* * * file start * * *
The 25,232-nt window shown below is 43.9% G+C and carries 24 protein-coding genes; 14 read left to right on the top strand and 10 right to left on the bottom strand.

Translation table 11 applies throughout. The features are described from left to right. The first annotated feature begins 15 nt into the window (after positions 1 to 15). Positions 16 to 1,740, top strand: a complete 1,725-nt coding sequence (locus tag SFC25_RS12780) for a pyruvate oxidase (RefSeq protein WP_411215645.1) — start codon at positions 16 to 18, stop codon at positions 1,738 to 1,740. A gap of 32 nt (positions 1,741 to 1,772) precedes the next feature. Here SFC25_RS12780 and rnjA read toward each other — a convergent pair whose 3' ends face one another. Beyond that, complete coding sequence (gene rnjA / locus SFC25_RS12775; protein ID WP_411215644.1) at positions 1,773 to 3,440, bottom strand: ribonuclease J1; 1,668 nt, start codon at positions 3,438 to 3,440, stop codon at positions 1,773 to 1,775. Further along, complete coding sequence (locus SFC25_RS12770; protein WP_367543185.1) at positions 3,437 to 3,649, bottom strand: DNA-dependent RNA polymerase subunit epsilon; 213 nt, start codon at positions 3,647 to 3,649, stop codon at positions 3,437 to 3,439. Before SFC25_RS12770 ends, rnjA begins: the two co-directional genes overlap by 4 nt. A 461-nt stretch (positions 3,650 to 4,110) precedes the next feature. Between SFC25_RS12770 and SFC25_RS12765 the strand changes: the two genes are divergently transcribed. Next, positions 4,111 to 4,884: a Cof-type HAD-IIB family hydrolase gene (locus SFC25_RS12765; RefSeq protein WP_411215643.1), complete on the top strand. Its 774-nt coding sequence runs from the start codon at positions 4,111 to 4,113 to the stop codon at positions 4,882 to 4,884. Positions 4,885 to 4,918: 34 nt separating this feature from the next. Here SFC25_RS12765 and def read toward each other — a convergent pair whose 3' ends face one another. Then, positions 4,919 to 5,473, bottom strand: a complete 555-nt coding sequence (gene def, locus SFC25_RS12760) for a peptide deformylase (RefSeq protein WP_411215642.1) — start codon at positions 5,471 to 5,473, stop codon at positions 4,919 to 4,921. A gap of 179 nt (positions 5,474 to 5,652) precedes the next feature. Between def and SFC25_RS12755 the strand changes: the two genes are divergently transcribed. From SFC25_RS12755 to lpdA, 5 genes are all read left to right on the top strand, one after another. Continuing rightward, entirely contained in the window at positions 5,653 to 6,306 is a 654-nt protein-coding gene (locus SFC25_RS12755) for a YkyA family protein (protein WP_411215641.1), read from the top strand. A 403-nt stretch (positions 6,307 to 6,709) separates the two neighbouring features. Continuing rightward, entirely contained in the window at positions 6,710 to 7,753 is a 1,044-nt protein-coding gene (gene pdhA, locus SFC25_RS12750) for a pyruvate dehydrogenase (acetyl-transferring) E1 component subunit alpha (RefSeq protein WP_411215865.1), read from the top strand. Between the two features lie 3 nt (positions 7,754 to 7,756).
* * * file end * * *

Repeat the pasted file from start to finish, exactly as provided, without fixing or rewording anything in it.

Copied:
The 25,232-nt window shown below is 43.9% G+C and carries 24 protein-coding genes; 14 read left to right on the top strand and 10 right to left on the bottom strand.

Translation table 11 applies throughout. The features are described from left to right. The first annotated feature begins 15 nt into the window (after positions 1 to 15). Positions 16 to 1,740, top strand: a complete 1,725-nt coding sequence (locus tag SFC25_RS12780) for a pyruvate oxidase (RefSeq protein WP_411215645.1) — start codon at positions 16 to 18, stop codon at positions 1,738 to 1,740. A gap of 32 nt (positions 1,741 to 1,772) precedes the next feature. Here SFC25_RS12780 and rnjA read toward each other — a convergent pair whose 3' ends face one another. Beyond that, complete coding sequence (gene rnjA / locus SFC25_RS12775; protein ID WP_411215644.1) at positions 1,773 to 3,440, bottom strand: ribonuclease J1; 1,668 nt, start codon at positions 3,438 to 3,440, stop codon at positions 1,773 to 1,775. Further along, complete coding sequence (locus SFC25_RS12770; protein WP_367543185.1) at positions 3,437 to 3,649, bottom strand: DNA-dependent RNA polymerase subunit epsilon; 213 nt, start codon at positions 3,647 to 3,649, stop codon at positions 3,437 to 3,439. Before SFC25_RS12770 ends, rnjA begins: the two co-directional genes overlap by 4 nt. A 461-nt stretch (positions 3,650 to 4,110) precedes the next feature. Between SFC25_RS12770 and SFC25_RS12765 the strand changes: the two genes are divergently transcribed. Next, positions 4,111 to 4,884: a Cof-type HAD-IIB family hydrolase gene (locus SFC25_RS12765; RefSeq protein WP_411215643.1), complete on the top strand. Its 774-nt coding sequence runs from the start codon at positions 4,111 to 4,113 to the stop codon at positions 4,882 to 4,884. Positions 4,885 to 4,918: 34 nt separating this feature from the next. Here SFC25_RS12765 and def read toward each other — a convergent pair whose 3' ends face one another. Then, positions 4,919 to 5,473, bottom strand: a complete 555-nt coding sequence (gene def, locus SFC25_RS12760) for a peptide deformylase (RefSeq protein WP_411215642.1) — start codon at positions 5,471 to 5,473, stop codon at positions 4,919 to 4,921. A gap of 179 nt (positions 5,474 to 5,652) precedes the next feature. Between def and SFC25_RS12755 the strand changes: the two genes are divergently transcribed. From SFC25_RS12755 to lpdA, 5 genes are all read left to right on the top strand, one after another. Continuing rightward, entirely contained in the window at positions 5,653 to 6,306 is a 654-nt protein-coding gene (locus SFC25_RS12755) for a YkyA family protein (protein WP_411215641.1), read from the top strand. A 403-nt stretch (positions 6,307 to 6,709) separates the two neighbouring features. Continuing rightward, entirely contained in the window at positions 6,710 to 7,753 is a 1,044-nt protein-coding gene (gene pdhA, locus SFC25_RS12750) for a pyruvate dehydrogenase (acetyl-transferring) E1 component subunit alpha (RefSeq protein WP_411215865.1), read from the top strand. Between the two features lie 3 nt (positions 7,754 to 7,756).